Resolution #4: Be Light

As I’ve discussed in previous posts (here, here, and here), I’ve been thinking about resolutions since I turned 50 last month. Inspired by Gretchen Rubin’s book The Happiness Project, I’m compiling a list of intentions that will guide me each day and help me stay on track with the kind of person I want to be and the type of life I want to live.

Here is my latest one: Be light.

This has two meanings for me. First, I want to be a voice of positivity, and have a beneficial impact on others. My Kundalini yoga teacher talked about this recently, about “Being the lighthouse,” and I thought, “Yes! That’s how I want to be.”

I am a naturally optimistic person, always looking for the bright side of things. As I’ve focused more on increasing the joy in my life, I’ve learned a lot, and I want to share it with as many people as possible. This world can be so tough. We need more “lightworkers.” I want to look for opportunities to help spread happiness whenever I can.

The second meaning is to be light-hearted: to be more playful and silly, and stop taking myself so seriously. In the words of one of my favorite Jimmy Buffett songs, I want to grow “older but not up.” (Actually, I’d rather just stay this same age for a while, rather than grow older, but given the real alternative I will reluctantly keep aging!)

I became so serious after my son was born. I lost a lot of my lightheartedness. The incredible responsibility of being a parent—of caring for this tiny helpless thing—it overwhelmed me. But I now realize that things can be important, and still be treated as such, without having to be so serious. You can play and still teach—in fact, play is how children learn. I feel like I became so serious because of fear. I’m afraid that if I don’t pay attention, if I don’t work really hard, if I don’t “take this seriously young lady,” something bad might happen.

I have all these rules about what a stable home life looks like and how to keep my son healthy and happy and safe. And those are nothing but, as my friend and excellent life coach Carla Robertson says, SIMU—Shit I Made Up. Sure, some routine is necessary, and some caution is advisable, but I have gone overboard out of fear—and it’s time to lighten up.

This also applies to other parts of my life, not just parenting. I am too serious about work. As I’ve talked about here before, I feel like I must get all my work done before I can relax or play. But here’s the problem with that thinking: The. Work. Is. Never. Done. Ever. So…I’ve been making a real effort to get past that Puritan ethic, and instead find some harmony between work and play. The list doesn’t have to be finished before I take some time to relax.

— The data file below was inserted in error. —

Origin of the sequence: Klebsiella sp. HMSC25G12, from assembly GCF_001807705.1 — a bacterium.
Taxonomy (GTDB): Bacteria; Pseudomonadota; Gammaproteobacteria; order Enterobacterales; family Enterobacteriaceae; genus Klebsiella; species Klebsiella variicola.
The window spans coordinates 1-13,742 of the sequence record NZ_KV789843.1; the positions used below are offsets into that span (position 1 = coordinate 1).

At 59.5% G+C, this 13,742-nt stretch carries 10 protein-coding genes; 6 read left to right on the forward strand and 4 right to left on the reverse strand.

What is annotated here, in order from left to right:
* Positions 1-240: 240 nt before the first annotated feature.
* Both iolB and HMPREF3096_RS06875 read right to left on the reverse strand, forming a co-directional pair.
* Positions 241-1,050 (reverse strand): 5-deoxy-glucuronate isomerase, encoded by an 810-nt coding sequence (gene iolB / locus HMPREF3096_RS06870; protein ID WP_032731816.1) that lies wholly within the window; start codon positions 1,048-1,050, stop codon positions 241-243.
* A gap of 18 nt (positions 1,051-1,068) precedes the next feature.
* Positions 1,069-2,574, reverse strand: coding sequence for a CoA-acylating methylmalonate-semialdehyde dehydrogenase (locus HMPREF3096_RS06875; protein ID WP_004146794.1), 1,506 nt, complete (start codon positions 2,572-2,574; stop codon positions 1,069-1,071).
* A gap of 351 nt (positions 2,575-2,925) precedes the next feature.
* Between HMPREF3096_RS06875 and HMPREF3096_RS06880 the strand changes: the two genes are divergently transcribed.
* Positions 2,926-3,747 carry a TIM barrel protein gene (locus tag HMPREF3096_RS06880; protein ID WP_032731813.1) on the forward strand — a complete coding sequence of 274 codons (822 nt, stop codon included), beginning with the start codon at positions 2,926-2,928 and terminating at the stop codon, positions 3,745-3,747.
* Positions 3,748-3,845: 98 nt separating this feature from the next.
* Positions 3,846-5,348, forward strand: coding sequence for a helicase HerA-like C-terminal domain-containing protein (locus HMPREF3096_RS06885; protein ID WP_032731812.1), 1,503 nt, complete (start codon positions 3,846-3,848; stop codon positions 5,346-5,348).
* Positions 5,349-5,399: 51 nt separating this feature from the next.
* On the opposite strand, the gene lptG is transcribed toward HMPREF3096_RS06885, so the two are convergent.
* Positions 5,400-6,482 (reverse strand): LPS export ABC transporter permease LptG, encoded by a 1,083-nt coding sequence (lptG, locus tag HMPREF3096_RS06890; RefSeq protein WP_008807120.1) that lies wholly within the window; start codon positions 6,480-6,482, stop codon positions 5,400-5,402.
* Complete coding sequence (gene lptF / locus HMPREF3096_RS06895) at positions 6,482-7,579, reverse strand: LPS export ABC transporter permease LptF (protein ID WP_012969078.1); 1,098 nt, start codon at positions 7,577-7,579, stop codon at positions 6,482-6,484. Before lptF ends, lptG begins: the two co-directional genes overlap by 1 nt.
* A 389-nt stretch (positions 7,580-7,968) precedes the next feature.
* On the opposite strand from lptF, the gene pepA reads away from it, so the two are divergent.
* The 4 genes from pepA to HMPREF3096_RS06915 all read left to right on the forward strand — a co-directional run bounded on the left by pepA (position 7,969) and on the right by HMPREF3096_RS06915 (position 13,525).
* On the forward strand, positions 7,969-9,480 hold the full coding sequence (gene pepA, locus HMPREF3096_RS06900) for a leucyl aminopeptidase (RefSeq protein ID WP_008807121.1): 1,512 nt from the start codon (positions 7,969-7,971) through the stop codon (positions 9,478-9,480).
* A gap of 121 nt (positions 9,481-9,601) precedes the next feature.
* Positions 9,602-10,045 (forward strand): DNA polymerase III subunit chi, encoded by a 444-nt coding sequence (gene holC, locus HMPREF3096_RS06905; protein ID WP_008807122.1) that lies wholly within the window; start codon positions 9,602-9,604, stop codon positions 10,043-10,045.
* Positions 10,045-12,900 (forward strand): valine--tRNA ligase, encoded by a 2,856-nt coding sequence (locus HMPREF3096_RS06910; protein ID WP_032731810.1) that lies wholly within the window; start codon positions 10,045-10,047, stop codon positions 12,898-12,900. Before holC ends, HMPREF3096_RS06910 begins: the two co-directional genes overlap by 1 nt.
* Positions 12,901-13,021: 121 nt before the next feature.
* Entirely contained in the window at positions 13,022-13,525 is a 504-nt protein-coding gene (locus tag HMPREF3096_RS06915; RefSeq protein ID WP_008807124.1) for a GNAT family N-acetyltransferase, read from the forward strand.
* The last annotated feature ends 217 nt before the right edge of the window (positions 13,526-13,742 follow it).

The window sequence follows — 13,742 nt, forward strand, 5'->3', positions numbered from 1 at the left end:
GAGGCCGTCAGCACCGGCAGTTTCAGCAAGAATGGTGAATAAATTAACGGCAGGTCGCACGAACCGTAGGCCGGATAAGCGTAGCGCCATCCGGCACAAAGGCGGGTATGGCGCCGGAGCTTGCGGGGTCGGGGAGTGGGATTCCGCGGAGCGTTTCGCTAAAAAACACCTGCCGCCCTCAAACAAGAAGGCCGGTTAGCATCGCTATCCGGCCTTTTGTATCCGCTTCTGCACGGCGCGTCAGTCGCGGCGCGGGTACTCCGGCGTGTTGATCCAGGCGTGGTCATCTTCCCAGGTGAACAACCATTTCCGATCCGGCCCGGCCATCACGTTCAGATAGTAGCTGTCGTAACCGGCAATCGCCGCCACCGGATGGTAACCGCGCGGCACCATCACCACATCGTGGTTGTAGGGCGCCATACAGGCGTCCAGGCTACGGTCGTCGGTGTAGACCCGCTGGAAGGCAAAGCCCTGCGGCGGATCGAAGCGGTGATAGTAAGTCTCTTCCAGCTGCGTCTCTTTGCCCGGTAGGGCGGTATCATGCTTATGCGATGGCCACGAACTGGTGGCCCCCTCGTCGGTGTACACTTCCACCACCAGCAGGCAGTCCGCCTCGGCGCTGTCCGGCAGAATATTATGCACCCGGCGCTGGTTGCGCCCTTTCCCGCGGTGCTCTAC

Luckily, we’re about to take a couple of short trips for our Fall Break, so I will get a chance to reset my work-o-meter to vacation mode. This time, when I come back, I’ll be more mindful about incorporating that balanced approach into everyday life!

Since we’ll be on vacation next week, there won’t be a post; I hope you have a wonderful week and are able to find time to relax as well!


Do You Ever Have Trouble Taking a Break?

I have been working very hard on writing a book for about the past five months. The manuscript is now with the editor, and I have turned my focus to the elements of production and promotion. It’s all quite overwhelming, and I feel like my brain is totally fried at this point. What I really need is a break, but I can't seem to give myself one. I feel compelled to keep going, as much as possible every day, so that I can meet my deadline. Since I am self-publishing, it is a completely arbitrary and self-imposed deadline—but I will still feel like a failure if I don't meet it.

On the one hand, I'm proud of myself for persevering in the face of difficulty and mental fatigue. But on the other hand, I seem to have lost the ability to take a break. Each weekend I tell myself I’m going not going to do any work, and then I feel fidgety until I finally give in and so something.

However, we are going to the beach this weekend, and I am not taking my laptop, and I am not taking my notes. I am going to do my very best to put all of this out of my head for three whole days. I know it's going to be a struggle, but I feel like it's necessary for me at this point.

Many people I admire say that doing less is often more productive than pushing through and doing more. I'm going to experiment with that this weekend and hope that they are right! I think a lot of times we put too much pressure on ourselves. A life coach I've worked with named Carla Robertson calls it “SIMU”—“stuff I made up.” I keep thinking all of these things are vital and have to happen right away, when the truth is, they can actually wait.

I hope that you are also able to take a break this weekend from whatever you may be struggling with, or working too hard on. Give yourself some rest and relaxation. I will certainly be trying to achieve that. Ha—I’ll be trying to rest. Sigh. Wish me luck!